Phil Hughes tribute

Feed the dogs: Test cricket is back

The stomach dogs are barking, they must be fed. Their thirst for battle and starving demand for a cricket contest must be appeased. A fiery beginning on a GABBA green top usually satiates their relentless desire, but unscripted events have delayed salvation.

The southern summer does not begin on 1 December, it arrives with the first ball of an Australian Test. Desperate fans crave the moment.

Cans of ice cold beer will be heard cracking across the weather battered southern land this afternoon and couches will get a hammering, because just as hot thunder storms smash the east coast from the Victorian border all the way to Cairns, Adelaide has provided a sparkling blue sky for Test cricket.

Finally the dogs will rest. The scoop of chips and never ending summer snaps into action with four DRS-less Test matches: Brisbane next week, then Melbourne and Sydney.

Recent seismic events are well publicized and although speculation about bouncers and helmet safety may continue in the background, today we move on and get back to watching quality cricket. India arrived in Australia to compete aggressively and attack Australia’s shaky batting order. One billion Indian fans demand it. They will not back down from this intent. Bouncers will be bowled and tactics of torment will be deployed. This will be significant contest.

David Warner has rocketed into action with a run a ball start placing Australia at 2/88 approaching lunch. Rogers and Watson the men out. Clarke is fit and playing and Ryan Harris returns to bolster the bowling, while Virat Kohli assumes the Indian captaincy from the injured MS Dhoni.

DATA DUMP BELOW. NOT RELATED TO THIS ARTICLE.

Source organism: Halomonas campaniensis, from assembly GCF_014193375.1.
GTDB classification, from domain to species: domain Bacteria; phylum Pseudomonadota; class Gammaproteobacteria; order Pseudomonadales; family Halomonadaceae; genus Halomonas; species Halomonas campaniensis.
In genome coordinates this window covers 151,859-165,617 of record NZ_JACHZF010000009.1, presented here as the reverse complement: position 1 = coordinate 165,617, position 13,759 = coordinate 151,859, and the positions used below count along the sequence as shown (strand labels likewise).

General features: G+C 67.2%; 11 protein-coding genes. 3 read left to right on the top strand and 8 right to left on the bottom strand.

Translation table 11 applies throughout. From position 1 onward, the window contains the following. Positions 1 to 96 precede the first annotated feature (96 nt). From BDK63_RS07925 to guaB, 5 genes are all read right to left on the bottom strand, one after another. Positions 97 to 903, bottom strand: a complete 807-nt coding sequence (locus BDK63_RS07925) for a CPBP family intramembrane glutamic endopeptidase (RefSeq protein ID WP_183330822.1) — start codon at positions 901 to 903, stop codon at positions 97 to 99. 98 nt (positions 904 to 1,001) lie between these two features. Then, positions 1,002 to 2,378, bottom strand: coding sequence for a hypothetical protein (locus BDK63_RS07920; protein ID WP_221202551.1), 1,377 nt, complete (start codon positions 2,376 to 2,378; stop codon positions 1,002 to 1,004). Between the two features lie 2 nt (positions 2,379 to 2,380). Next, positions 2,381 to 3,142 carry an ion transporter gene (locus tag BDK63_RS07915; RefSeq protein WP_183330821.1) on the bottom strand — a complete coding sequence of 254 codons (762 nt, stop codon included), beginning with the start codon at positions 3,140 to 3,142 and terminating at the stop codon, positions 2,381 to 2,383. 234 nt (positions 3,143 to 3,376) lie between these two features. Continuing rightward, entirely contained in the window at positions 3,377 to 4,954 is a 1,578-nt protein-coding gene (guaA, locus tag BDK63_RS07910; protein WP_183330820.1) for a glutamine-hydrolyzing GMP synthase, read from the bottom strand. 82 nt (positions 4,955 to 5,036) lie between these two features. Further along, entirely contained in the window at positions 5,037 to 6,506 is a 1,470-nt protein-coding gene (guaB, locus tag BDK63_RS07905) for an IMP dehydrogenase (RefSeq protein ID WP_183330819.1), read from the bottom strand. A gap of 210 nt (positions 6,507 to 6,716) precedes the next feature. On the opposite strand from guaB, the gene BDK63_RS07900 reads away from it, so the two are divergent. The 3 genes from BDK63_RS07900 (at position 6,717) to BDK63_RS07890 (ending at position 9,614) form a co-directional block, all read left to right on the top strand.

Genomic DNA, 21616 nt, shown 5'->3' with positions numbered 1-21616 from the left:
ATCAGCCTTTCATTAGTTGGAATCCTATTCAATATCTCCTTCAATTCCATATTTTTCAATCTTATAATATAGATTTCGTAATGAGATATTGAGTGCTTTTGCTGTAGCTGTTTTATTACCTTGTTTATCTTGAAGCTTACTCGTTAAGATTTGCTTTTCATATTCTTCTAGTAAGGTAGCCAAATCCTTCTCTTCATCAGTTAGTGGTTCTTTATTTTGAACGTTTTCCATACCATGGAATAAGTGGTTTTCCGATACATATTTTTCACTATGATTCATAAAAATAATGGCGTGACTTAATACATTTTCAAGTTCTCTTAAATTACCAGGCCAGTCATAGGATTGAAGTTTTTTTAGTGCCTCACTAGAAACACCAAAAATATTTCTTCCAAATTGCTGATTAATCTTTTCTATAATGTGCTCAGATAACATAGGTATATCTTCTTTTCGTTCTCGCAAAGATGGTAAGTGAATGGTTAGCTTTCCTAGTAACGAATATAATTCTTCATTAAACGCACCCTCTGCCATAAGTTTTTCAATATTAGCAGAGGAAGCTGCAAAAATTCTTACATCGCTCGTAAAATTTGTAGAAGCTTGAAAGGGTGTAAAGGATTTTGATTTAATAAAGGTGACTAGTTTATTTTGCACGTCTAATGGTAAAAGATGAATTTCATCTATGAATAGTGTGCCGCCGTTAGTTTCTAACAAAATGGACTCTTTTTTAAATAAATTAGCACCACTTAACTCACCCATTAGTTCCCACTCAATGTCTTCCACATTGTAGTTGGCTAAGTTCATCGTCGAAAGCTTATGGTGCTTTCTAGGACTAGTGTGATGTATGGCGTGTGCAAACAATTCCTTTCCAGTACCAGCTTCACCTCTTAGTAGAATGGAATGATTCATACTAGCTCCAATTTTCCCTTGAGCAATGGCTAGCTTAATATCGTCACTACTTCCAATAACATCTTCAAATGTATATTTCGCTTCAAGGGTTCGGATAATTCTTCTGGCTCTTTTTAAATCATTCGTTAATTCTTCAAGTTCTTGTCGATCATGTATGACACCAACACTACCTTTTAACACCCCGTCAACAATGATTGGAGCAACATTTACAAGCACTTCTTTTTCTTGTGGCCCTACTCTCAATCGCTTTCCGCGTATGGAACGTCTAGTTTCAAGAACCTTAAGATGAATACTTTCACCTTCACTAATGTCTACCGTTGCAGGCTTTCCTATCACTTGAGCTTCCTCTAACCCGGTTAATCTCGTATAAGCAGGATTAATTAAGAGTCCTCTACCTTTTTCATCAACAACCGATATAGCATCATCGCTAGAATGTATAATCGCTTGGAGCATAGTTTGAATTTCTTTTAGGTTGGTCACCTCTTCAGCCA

Summer is all around you.

Put Out Your Bats

In mourning Phil Hughes a movement started in Sydney last night to #putoutyourbats. Photographs have flooded in from right across the globe as cricketers of all ages, abilities and nationalities have pulled out the gear for a photograph and tribute to the South Australian, New South Wales and Australian legend Phil Hughes.

The trend has exploded on twitter and other social media and high profile cricketers past and present have contributed to the movement.

Hughes also represented Hampshire, Middlesex and Worcestershire in England and Mumbai Indians, Western Suburbs and East Torrens. He has many friends. His attitude and character were first class and he exuded a confident maturity beyond his years. His ability was unquestioned and it was only a matter of time before he would finally command a permanent position in Australia’s batting order.

It is for these reasons that the international responses to his tragic and untimely death have been so significant. The second day of the Test Match between New Zealand and Pakistan was abandoned, England cancelled their commitments in Sri Lanka and the Test Match scheduled for next week between Australia and India in Brisbane remains in serious doubt.

The decision to play should be up to the players and the professionals around them. The proximity of Hughes to the Australian dressing room means that he was a best mate to many of the players who would take part next week. Several of them were playing in the Sheffield Shield match with Hughes on Tuesday. They witnessed the incident. It is their decision if cricket should be played next week and the public and media will support whatever decision they make.

Club cricket matches across Australia this weekend will be filled with memorials and tributes. My own match on Sunday will be marked by 63 seconds of silence, black armbands and other tributes. I’m certain the match will be played in honour of Phil Hughes.

In the meantime, #putoutyourbats.

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